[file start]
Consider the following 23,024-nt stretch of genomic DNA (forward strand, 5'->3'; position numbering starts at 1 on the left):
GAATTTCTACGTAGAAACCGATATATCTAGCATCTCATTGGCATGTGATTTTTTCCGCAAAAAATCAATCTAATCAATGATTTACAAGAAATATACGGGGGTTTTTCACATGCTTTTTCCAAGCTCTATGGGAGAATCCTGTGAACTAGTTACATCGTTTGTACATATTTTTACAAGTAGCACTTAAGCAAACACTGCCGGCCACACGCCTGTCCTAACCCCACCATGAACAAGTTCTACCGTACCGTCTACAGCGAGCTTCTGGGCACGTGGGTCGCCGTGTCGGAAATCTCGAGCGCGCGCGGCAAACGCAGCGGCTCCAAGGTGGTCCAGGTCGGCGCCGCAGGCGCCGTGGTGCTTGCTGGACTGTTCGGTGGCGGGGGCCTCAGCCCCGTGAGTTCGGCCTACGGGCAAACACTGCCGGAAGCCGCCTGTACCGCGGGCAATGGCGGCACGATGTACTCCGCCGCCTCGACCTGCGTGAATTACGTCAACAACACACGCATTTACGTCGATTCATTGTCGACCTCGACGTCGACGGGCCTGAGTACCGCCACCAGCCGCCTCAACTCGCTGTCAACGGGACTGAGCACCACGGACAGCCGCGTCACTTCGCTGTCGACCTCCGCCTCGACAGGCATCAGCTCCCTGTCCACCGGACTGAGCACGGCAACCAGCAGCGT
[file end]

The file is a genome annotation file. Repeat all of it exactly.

Consider the following 23,024-nt stretch of genomic DNA (forward strand, 5'->3'; position numbering starts at 1 on the left):
GAATTTCTACGTAGAAACCGATATATCTAGCATCTCATTGGCATGTGATTTTTTCCGCAAAAAATCAATCTAATCAATGATTTACAAGAAATATACGGGGGTTTTTCACATGCTTTTTCCAAGCTCTATGGGAGAATCCTGTGAACTAGTTACATCGTTTGTACATATTTTTACAAGTAGCACTTAAGCAAACACTGCCGGCCACACGCCTGTCCTAACCCCACCATGAACAAGTTCTACCGTACCGTCTACAGCGAGCTTCTGGGCACGTGGGTCGCCGTGTCGGAAATCTCGAGCGCGCGCGGCAAACGCAGCGGCTCCAAGGTGGTCCAGGTCGGCGCCGCAGGCGCCGTGGTGCTTGCTGGACTGTTCGGTGGCGGGGGCCTCAGCCCCGTGAGTTCGGCCTACGGGCAAACACTGCCGGAAGCCGCCTGTACCGCGGGCAATGGCGGCACGATGTACTCCGCCGCCTCGACCTGCGTGAATTACGTCAACAACACACGCATTTACGTCGATTCATTGTCGACCTCGACGTCGACGGGCCTGAGTACCGCCACCAGCCGCCTCAACTCGCTGTCAACGGGACTGAGCACCACGGACAGCCGCGTCACTTCGCTGTCGACCTCCGCCTCGACAGGCATCAGCTCCCTGTCCACCGGACTGAGCACGGCAACCAGCAGCGT